To the best of our knowledge this is the first study to compare the effects of acute high-intensity interval resistance training with a traditional widely used training routine. The most interesting finding in this investigation was that V’O2 following HIRT remained significantly elevated even at 22 h post exercise and that this elevation was greater than has been reported before for other training protocols. Our results are in line with those of Schuenke et al. except that in our case we observed a higher post exercise elevation of REE. Although the beneficial effect on health and weight control of a 24 hour increase in metabolism is evident the optimal amount and type of exercise routine remains to be established. We recently proposed that resistance training should be investigated more thoroughly and rigorously by taking into account the variables involved including 1) muscle action used, 2) type of resistance used, 3) volume (total number of sets and repetitions), 4) exercises selected and workout structure (e.g. the number of muscle groups trained), 5) the sequence of exercise performance, 6) rest intervals between sets, 7) repetition velocity and 8) training frequency[11, 12, 21]. In the present study we chose a specific method of resistance training in order to simplify the interpretation and clarify the effect of RT on post exercise metabolism[11, 12]. In recent years the HIT (high-intensity interval training) methodology has been widely studied by Gibala’s group but HIT is based on a substantially cyclic, endurance type movement (e.g. cycling). Most commonly the sprints are performed on a stationary cycle ergometer at an intensity approaching 90% of maximal oxygen uptake (V.O2max). The most common protocol in published research is the Wingate test which consists of 30s of an all-out hard resistance sprint and subjects typically perform the Wingate test 4 to 6 times separated by 4 min of rest. There are several reports that weight training may require more energy and a longer duration for recovery[31, 32] compared to endurance training but despite this there are surprisingly few studies published on the specific influence of high intensity resistance training on metabolism. There are many factors that influence EPOC including for example the exercise order but in particular the intensity and duration of exercise appears to be of greater importance. As Knuttgen asserted, the EPOC increased exponentially as a function of exercise intensity, whereas it increased linearly as a function of exercise duration. Other studies reported that higher intensity resistance exercise generates greater EPOC than lower intensity resistance exercise[35, 36]. Many authors[9, 13, 37] explain the basis of the greater increase in EPOC after more intense exercise as involving a perturbation of energy homeostasis. This consideration could help to explain the conflicting data between our study plus others reporting similar REE increases of between 16-20%[9, 38, 39] and several that reported a more modest increases (4–10%)[23, 40–42]. Schuenke demonstrated an increase of 21.2% in 24 hours metabolism after a resistance training using a 8–12 repetitions per set with 2 minutes of rest between exercises in circuits whilst a recent paper by Heden has documented that one set or three set whole body training has the same effect on REE at 24 h post training (about 5%). This study used the ACSM guidelines: 10 repetitions, 10 exercises, divided into three circuit rotations each consisting of three or four different exercises with 30 sec of rest between each exercise. This kind of circuit training imposes by necessity a low total intensity of exercise. Our training protocol, on the contrary was performed at very high intensity[8, 21] which can be demonstrated by the greater increase in maximal blood lactate levels and it is well known that lactate plays a role in the total increase of post exercise energy expenditure. The greater level of lactate during the recovery phase in HIRT is evidence of a major metabolic stress derived from high intensity resistance training and may reflect the utilization of lactate as fuel in the aerobic pathway. But lactate removal may only be part of the process, in fact if lactate is infused during the post-exercise period it does not elicit a further increase in EPOC. Lactate may explain, together with an increase in body temperature and the triacylglycerol cycle, only the short term component of EPOC[10, 45]. Of the two phases in which EPOC can be divided: short term and long term, only the latter can explain the increase of resting energy expenditure registered 20–24 hours after training.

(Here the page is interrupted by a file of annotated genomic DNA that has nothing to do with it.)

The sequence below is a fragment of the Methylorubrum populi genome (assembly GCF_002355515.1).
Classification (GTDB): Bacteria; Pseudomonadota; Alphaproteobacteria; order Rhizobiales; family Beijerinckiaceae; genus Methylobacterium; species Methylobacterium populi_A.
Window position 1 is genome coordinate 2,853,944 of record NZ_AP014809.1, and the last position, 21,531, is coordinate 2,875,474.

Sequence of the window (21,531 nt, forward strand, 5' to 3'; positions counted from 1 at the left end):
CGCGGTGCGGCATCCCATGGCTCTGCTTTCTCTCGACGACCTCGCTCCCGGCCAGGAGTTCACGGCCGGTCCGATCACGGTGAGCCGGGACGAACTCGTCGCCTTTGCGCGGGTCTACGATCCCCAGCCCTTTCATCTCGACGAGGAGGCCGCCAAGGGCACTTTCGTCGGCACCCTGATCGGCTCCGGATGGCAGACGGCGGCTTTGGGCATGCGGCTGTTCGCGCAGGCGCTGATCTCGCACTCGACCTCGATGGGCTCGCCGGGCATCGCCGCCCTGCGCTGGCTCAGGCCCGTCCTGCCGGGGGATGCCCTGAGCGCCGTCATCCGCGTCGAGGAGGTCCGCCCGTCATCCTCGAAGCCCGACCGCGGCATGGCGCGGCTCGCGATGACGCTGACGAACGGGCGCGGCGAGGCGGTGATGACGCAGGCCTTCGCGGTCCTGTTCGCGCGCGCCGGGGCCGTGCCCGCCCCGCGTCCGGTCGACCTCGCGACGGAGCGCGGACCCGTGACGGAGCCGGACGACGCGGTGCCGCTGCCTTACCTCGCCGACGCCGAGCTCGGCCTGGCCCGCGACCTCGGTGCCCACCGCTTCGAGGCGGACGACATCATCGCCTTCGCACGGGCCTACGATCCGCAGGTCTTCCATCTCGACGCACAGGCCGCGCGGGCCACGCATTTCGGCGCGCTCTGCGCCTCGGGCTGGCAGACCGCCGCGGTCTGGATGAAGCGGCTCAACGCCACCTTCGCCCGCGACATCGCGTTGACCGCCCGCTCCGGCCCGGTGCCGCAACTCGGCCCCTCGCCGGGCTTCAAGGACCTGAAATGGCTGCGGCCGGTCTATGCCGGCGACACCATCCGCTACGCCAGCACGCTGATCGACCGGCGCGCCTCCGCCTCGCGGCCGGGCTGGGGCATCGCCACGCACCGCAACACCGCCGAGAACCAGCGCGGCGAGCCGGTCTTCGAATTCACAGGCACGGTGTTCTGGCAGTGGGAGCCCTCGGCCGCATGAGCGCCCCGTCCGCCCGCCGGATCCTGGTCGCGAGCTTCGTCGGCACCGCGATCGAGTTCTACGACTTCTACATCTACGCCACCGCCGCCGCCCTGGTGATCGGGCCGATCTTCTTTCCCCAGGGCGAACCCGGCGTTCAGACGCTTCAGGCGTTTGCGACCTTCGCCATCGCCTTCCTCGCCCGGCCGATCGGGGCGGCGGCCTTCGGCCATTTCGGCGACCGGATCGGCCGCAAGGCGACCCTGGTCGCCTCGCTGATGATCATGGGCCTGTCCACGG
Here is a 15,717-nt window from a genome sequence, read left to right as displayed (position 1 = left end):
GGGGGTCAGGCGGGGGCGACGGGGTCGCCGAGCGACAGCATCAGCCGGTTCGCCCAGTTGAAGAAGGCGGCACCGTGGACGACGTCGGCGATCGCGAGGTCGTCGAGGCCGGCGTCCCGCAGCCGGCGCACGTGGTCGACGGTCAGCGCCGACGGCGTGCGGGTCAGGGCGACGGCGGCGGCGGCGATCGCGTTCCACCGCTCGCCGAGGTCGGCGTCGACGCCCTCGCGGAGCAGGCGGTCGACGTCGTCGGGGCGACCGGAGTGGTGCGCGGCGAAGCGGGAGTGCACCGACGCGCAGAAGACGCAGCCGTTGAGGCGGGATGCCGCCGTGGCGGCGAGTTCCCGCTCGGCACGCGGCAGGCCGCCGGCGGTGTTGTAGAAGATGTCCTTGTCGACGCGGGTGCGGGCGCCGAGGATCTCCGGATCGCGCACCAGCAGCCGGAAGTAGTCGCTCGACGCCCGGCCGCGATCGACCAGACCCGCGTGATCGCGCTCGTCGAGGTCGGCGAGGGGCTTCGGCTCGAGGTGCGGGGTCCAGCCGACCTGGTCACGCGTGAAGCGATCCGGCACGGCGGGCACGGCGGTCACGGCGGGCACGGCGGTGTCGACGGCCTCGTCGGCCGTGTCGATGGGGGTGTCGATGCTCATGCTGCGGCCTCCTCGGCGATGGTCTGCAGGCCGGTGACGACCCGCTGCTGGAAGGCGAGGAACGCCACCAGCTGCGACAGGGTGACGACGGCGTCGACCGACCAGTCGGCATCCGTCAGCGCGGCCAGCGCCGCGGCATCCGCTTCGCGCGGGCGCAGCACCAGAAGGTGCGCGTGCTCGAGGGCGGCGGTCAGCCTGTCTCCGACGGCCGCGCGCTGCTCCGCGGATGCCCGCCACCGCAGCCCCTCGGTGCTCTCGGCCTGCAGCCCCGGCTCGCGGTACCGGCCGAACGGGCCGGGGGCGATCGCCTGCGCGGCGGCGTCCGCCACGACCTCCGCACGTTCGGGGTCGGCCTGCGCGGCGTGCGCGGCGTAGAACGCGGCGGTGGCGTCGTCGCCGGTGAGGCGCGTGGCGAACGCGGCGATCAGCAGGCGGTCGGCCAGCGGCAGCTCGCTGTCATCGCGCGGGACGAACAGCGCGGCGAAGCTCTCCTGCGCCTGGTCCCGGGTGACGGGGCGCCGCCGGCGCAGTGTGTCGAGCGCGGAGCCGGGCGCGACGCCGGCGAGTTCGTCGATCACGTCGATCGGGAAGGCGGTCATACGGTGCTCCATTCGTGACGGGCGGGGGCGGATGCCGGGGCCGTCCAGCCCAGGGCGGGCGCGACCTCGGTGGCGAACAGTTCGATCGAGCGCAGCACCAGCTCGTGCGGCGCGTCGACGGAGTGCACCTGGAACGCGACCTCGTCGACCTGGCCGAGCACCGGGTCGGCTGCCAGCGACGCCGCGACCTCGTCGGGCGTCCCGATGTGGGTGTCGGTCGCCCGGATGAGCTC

It is noteworthy that in our study, HIRT22 as well as registering a significantly higher REE also showed a lower RR. Regarding the latter Bahr et al. taking into account the total energy expenditure and the rate of fatty acid oxidation from measurements of O2 uptake, respiratory exchange ratio, and urinary nitrogen excretion and the observation of a prolongation of the EPOC beyond one hour, claimed that triacylglycerol/fatty acid cycling is an important supporter of the energy cost in the prolonged component of EPOC because it is an indicator that the organism is using fatty acids rather than glycogen to satisfy the energy cost of exercise. Poehlman and Melby added that the elevated fat oxidation noted during the recovery from any kind of resistance training seems to be a compensatory sparing of glycogen. Hence the significant lowering of RR after 22 hour after HIRT reflects an increased lipolytic effect. The Respiratory Ratio is a good way to identify the origin of energy substrates: when RR is close to 0.7 it means that the major energy source is lipids while when the ratio is near 1 carbohydrates are the main source of energy; in consideration of this, the results of our study, including a significant decrease of RR (from 0.827 ± 0.006 to 0.798 ± 0.010) 22 hours after HIRT whereas TT appeared to remain substantially unaltered, suggests that the HIRT might improve lipid metabolism at rest. The cause of this RR lowering could be explained in several ways: the more classical, cited above, is that glucose metabolic pathways are directed to replenish glycogen stores first instead of being used for energy supply. This means that glucose and all gluconeogenic precursors will be spared from further oxidation and will be converted to glucose and glycogen, so lipids become the preferred oxidation substrate; the higher intensity of HIRT compared to TT is logically expected to produce a greater decrease of muscle glycogen. One intriguing hypothesis involves the AMPK/ACC (AMP kinases/ Acetyl CoA Carboxylase) relationship. It has been demonstrated that intense exercise increases AMPK, thus AMPK can phosphorylate ACC decreasing its activity; the decreased ACC activity leads to a decrease in the rate of the synthesis of MalonylCoA and consequently there is a release of inhibition of CPT1 (Carnitine palmitoyltransferase I) activity leading to an increase in lipid oxidation. Also the increase of ANP (atrial natriuretic peptide) stimulated by exercise could play a role in the increased rate of lipid oxidation; production of ANP is related to the intensity of exercise[51, 52] and it has been demonstrated that ANP increases lipolysis, this pathway appears to be more suitable than the increase in catecholamines that have a very short half-life and appears not to be related to lipolysis after RT. Growth hormone increase also could explain a part of the increase in lipid oxidation; it was demonstrated by Bottaro et al. that intense exercise with incomplete recovery might stimulate GH production in significant manner. An exciting new hypothesis suggests that some cytokines and other peptides (myokines) that are produced and released by muscle fibres can exert autocrine, paracrine or endocrine effects that might influence the metabolic effect of exercise. A recent paper describes a new polypeptide hormone, irisin, which is regulated by PGC1-α, it is secreted from muscle into the bloodstream and may activate thermogenic mechanisms in adipose tissue - this might also play a role in short time reported to lower RR.